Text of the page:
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Warren Buffett Is Bracing for a Market Crash: Should You?

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It’s starting to look like Warren Buffett is bracing for a market crash.

Recent filings revealed that nearly 30% of Berkshire Hathaway’s portfolio was cash, the largest proportion since before the financial crisis. Although the Oracle of Omaha is known to keep large amounts of cash on hand for big acquisitions, the fact that he’s stashing away more than usual may indicate that he sees a dip on the horizon.

Buffett said last year that the S&P 500 was a buy, but that was before this year’s trade tensions between the U.S. and China. More recently, he said that the trade war was affecting his railway business, BNSF, which may indicate that he has changed his mind to reflect new circumstances.

As the saying goes, when a 900-pound gorilla speaks, you listen. However, it may be even more worthwhile to look at how the gorilla is spending money. With that in mind, let’s take a deep look at Buffett’s $122 billion cash stockpile–as well as the other major components of his portfolio.

What the $122 billion cash stockpile really consists of…

It’s been widely reported recently that Warren Buffett has $122 billion sitting around in cash. Strictly speaking, that’s not entirely accurate; most of that cash horde consists of cash equivalents like T-bills and short-term bonds.

But for stock market investors, the significance is the same: it’s capital that Buffett could be investing in stocks, but isn’t. Granted, Buffett’s situation is a little different from that of the average investor.

When you’ve got billions to play with, you may hold off on buying stocks in favour of purchasing companies outright. However, the fact that Buffett is buying neither stocks nor companies with that $122 billion could be a bad sign.

What Buffett is buying

Buffett is avoiding equity investments altogether. Last year, the Oracle loaded up on bank stocks. With over $100 billion in banks, these stocks make up about a fifth of Berkshire’s holdings–with Bank of America his largest single bank position. Evidently, Buffett believes that American banks are well-positioned to weather the next downturn. The question is, how should Canadian investors react to this?

A similar Canadian stock

Canadian investors always have the option of buying U.S. stocks. Typically, when you open a brokerage account in Canada, you’ll get both a CAD and a USD account. So if you want to directly copy Buffett, you could always buy U.S. banks like BOA.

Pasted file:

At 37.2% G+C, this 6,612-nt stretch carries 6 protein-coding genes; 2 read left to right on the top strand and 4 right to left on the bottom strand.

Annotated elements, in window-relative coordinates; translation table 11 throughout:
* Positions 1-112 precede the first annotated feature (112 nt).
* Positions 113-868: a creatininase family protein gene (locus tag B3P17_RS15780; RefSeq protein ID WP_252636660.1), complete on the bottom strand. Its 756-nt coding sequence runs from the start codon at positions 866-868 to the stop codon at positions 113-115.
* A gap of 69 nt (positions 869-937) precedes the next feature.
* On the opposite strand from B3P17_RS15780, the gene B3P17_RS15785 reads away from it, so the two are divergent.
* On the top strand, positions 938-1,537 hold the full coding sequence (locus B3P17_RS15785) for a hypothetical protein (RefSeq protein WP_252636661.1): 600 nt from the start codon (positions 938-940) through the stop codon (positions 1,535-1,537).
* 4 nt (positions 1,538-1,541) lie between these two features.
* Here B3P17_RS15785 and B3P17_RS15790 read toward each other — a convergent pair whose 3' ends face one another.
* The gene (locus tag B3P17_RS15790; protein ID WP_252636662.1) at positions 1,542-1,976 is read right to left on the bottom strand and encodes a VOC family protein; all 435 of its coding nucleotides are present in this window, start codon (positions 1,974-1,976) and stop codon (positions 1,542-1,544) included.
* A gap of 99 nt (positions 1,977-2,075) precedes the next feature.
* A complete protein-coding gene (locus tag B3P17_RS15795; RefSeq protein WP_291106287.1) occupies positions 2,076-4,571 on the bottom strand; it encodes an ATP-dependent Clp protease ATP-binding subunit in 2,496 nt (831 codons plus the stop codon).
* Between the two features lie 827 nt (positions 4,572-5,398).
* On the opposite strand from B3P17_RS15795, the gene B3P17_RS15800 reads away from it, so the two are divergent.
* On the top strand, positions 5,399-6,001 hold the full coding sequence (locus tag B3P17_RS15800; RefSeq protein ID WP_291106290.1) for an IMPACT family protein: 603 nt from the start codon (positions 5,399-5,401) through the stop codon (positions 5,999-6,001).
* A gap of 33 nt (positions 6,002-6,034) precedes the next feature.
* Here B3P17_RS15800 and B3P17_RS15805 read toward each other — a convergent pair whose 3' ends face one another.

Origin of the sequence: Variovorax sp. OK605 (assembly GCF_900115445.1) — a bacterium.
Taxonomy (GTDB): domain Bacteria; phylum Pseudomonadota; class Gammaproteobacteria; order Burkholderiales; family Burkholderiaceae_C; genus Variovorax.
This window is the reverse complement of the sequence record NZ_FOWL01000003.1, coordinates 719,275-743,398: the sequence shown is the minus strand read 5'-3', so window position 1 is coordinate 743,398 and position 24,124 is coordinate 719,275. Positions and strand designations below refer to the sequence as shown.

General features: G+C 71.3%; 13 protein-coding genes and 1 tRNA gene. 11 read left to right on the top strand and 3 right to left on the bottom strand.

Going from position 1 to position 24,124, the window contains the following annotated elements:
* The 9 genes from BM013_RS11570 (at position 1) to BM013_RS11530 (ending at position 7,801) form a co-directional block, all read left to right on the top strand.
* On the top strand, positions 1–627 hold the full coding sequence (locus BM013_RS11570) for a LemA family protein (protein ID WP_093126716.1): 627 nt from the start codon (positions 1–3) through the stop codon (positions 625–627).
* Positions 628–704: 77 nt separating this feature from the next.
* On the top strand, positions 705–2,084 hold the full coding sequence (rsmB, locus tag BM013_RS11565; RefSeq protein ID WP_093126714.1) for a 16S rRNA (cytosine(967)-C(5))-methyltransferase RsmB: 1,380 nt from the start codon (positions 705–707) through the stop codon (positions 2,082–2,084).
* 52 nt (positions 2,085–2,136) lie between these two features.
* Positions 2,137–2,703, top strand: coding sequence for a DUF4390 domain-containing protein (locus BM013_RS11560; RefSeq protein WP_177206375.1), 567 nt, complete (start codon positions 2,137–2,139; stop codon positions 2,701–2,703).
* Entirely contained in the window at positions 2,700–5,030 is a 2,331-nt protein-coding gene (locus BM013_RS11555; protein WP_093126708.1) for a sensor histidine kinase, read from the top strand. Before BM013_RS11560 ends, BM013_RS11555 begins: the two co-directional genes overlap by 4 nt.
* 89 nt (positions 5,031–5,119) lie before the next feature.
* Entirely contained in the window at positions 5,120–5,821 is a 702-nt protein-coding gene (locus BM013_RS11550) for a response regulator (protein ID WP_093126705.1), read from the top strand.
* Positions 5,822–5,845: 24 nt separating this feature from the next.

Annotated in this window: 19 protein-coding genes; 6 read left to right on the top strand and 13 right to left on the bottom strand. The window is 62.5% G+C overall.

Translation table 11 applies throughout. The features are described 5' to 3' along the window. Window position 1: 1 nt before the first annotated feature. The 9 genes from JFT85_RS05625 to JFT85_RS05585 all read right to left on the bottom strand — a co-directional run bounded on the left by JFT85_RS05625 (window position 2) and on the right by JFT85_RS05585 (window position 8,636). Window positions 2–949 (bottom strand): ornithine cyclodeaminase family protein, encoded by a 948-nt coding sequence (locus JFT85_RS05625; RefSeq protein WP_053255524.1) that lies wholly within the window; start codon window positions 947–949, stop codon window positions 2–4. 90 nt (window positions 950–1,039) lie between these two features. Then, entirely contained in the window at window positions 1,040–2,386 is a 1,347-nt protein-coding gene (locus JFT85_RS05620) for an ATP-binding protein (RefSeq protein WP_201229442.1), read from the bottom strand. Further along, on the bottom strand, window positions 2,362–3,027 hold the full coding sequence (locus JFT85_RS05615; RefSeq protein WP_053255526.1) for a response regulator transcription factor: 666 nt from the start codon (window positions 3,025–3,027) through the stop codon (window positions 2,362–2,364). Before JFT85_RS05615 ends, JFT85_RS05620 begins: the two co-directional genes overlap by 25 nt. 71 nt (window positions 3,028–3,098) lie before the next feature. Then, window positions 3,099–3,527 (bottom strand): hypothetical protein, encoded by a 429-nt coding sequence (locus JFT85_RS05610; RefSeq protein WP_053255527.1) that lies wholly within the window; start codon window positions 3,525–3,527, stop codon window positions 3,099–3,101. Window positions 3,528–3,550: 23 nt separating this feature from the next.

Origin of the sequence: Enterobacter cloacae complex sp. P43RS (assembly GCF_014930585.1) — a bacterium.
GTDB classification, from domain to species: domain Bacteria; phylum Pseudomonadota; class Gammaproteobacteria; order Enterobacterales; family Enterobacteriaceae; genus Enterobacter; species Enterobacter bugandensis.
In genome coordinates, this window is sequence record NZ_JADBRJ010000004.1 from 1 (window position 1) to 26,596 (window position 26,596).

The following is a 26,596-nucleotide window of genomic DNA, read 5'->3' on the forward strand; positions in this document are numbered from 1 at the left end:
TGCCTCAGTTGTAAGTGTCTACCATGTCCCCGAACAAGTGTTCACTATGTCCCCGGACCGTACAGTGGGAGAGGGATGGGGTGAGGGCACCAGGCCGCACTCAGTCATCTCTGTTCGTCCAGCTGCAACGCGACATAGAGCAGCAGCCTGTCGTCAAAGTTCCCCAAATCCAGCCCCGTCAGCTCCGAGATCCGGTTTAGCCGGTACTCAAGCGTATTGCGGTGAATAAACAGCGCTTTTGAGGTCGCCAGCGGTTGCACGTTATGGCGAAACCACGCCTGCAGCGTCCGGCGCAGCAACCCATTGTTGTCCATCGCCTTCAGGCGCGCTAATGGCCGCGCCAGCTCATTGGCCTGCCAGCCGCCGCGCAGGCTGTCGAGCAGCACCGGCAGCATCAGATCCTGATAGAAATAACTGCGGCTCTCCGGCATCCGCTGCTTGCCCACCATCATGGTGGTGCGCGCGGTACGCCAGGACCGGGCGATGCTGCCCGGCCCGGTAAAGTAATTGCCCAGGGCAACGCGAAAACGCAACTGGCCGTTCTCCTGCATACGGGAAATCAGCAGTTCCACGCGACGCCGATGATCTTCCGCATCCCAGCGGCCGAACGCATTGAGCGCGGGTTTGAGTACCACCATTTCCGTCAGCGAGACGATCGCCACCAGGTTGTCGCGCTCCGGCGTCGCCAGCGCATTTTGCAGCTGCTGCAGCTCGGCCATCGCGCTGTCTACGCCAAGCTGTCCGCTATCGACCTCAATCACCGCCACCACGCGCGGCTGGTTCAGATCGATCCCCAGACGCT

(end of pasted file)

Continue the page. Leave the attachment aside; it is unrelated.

However, if you prefer to keep your money in Canadian equities and avoid currency conversion costs, you’re in luck.

Toronto-Dominion Bank (TSX:TD)(NYSE:TD) is a Canadian bank stock that resembles Buffett’s favourite U.S. bank plays. With a large U.S. retail business, it’s by far the most American of Canadian banks. It also owns a 40% stake in the U.S. brokerage TD Ameritrade, giving it a double dose of U.S. exposure.

The U.S. banking system is generally less regulated than the Canadian one, which means it has more potential for growth. It also makes U.S. banks riskier than Canadian banks, something investors have to keep in mind.

The 2008-2010 recession caused a major banking crisis in the U.S., from which Canadian banks were spared. TD, with its significant U.S. exposure, is less immune to this than other Canadian banks.

However, its U.S. presence also provides huge benefits. TD is only the 9th largest bank in the U.S., and it’s growing like wildfire in that market. Assuming that the next recession doesn’t result in a banking crisis–and Buffett seems to think it won’t–TD will survive the lean years and emerge with solid growth in the years that follow.

This article represents the opinion of the writer, who may disagree with the “official” recommendation position of a Motley Fool premium service or advisor. We’re Motley! Questioning an investing thesis — even one of our own — helps us all think critically about investing and make decisions that help us become smarter, happier, and richer, so we sometimes publish articles that may not be in line with recommendations, rankings or other content.

Fool contributor Andrew Button owns shares of TORONTO-DOMINION BANK. The Motley Fool owns shares of Berkshire Hathaway (B shares) and has the following options: long January 2021 $200 calls on Berkshire Hathaway (B shares) and short January 2021 $200 puts on Berkshire Hathaway (B shares).

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